A new study published in The BMJ suggests vitamin D might prevent autoimmune disease, but there are reasons to be cautious.
Up to 75% of American teens and adults are said to be deficient in vitamin D, but there is no agreement on what level constitutes deficiency. Claims for the health benefits of vitamin D supplements abound, from preventing dementia and cancer to reducing the risk of infections and heart disease.
A study of vitamin D and fish oil in The BMJ has been getting a lot of press, with claims that autoimmune disease can be prevented with dietary supplements and even a prediction that doctors may soon recommend vitamin D supplements for all adults over the age of 50. When I read the study, I wasn’t expecting much; I’ve become jaded from the many news reports that take a simple correlation and try to hype it as evidence of causation. This study didn’t make that mistake, but neither did it provide convincing evidence that everyone should start taking supplements.
The study was a large, randomized, placebo-controlled evaluation of two supplements, vitamin D (cholecalciferol; 2,000 IU/day) and marine omega 3 fatty acids (1 g/day as a fish oil capsule containing 460 mg of eicosapentaenoic acid and 380 mg of docosahexaenoic acid), to assess their benefits and risks for the prevention of autoimmune disease. Patients self-reported new diagnoses of autoimmune diseases during the study, and these diagnoses were reviewed for accuracy by physicians.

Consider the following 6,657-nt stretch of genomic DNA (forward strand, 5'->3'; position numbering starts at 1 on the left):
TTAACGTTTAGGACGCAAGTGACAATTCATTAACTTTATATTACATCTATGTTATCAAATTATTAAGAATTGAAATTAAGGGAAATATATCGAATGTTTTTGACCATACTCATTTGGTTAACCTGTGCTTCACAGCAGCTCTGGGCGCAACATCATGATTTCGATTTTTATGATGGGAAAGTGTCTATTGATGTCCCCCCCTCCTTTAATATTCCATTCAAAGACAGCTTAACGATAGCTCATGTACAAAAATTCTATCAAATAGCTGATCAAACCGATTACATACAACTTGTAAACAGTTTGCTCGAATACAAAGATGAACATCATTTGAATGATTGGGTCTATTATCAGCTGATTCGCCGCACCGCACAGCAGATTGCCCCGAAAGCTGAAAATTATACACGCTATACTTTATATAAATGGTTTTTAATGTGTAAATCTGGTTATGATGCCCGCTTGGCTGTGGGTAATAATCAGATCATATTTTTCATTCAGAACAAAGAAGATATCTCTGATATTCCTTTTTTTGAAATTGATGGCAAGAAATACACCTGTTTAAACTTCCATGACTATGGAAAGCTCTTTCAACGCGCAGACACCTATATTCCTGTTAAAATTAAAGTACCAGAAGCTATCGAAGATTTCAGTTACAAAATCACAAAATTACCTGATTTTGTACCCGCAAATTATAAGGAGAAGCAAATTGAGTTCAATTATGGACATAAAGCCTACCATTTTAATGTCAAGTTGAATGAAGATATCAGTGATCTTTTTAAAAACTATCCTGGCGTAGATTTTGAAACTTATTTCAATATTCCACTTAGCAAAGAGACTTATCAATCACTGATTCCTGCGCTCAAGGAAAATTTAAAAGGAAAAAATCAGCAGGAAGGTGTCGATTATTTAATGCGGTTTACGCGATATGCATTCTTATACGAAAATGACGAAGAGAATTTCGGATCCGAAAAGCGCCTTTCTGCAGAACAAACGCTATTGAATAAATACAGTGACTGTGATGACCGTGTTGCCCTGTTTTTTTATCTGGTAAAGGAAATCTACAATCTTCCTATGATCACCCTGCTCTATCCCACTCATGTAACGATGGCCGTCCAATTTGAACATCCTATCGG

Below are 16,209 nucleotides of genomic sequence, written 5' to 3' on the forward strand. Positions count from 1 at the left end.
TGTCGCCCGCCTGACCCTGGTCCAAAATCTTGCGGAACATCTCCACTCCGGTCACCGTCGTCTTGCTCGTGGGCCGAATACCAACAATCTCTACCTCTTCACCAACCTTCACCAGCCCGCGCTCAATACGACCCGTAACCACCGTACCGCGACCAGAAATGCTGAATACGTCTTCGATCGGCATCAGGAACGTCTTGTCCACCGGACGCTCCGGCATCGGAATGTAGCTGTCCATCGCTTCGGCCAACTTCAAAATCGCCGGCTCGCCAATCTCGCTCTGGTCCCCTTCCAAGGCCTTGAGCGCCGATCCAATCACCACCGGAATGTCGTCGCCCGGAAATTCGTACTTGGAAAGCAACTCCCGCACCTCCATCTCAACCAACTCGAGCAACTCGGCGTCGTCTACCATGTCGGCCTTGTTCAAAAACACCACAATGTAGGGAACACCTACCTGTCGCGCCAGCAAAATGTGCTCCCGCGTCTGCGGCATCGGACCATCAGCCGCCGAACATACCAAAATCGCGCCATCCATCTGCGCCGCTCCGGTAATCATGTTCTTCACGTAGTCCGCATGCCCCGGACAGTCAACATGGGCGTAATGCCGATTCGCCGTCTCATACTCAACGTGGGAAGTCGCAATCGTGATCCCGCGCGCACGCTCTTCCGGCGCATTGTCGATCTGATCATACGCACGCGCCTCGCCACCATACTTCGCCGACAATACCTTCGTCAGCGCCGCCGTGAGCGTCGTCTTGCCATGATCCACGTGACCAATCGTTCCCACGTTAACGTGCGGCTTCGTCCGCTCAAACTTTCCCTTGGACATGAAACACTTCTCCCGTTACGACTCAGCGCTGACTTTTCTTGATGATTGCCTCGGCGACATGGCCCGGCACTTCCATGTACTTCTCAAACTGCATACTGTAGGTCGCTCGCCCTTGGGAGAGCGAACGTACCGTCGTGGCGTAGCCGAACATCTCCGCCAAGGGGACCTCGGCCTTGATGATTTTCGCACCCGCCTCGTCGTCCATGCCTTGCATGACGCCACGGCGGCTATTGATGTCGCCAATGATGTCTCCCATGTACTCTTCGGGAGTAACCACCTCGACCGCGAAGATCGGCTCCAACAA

Vitamin D supplementation for five years, with or without omega 3 fatty acids, reduced autoimmune disease by 22%, while omega 3 fatty acid supplementation with or without vitamin D reduced the autoimmune disease rate by 15% (not statistically significant).
- Most participants were not deficient in vitamin D.
- The dose of vitamin D was higher than the recommended daily level.
- No benefit was seen for any individual autoimmune disease.
- This study has not yet been confirmed by other independent research.
- The relative risk reduction was 22%, the absolute risk reduction was much less. If vitamin D were being used to reduce the risk of autoimmune diseases, the number needed to treat would be expected to be high.
- This was part of the VITAL study which involved 16 ancillary studies, most of which had negative results; since there was no statistical correction for multiple comparisons, one false positive result at the p=0.05 level could be expected.
Conclusion: still many unanswered questions
If vitamin D can help prevent autoimmune disease, we still don’t know who is most likely to benefit (only those with a deficiency of vitamin D?), or what dose they will need. More research will be needed to provide better guidance. Meanwhile, it seems obvious that the evidence doesn’t support giving it to everyone over a certain age. As is all too often the case, media enthusiasm outran the data.
This article was originally published in the Science-Based Medicine Blog.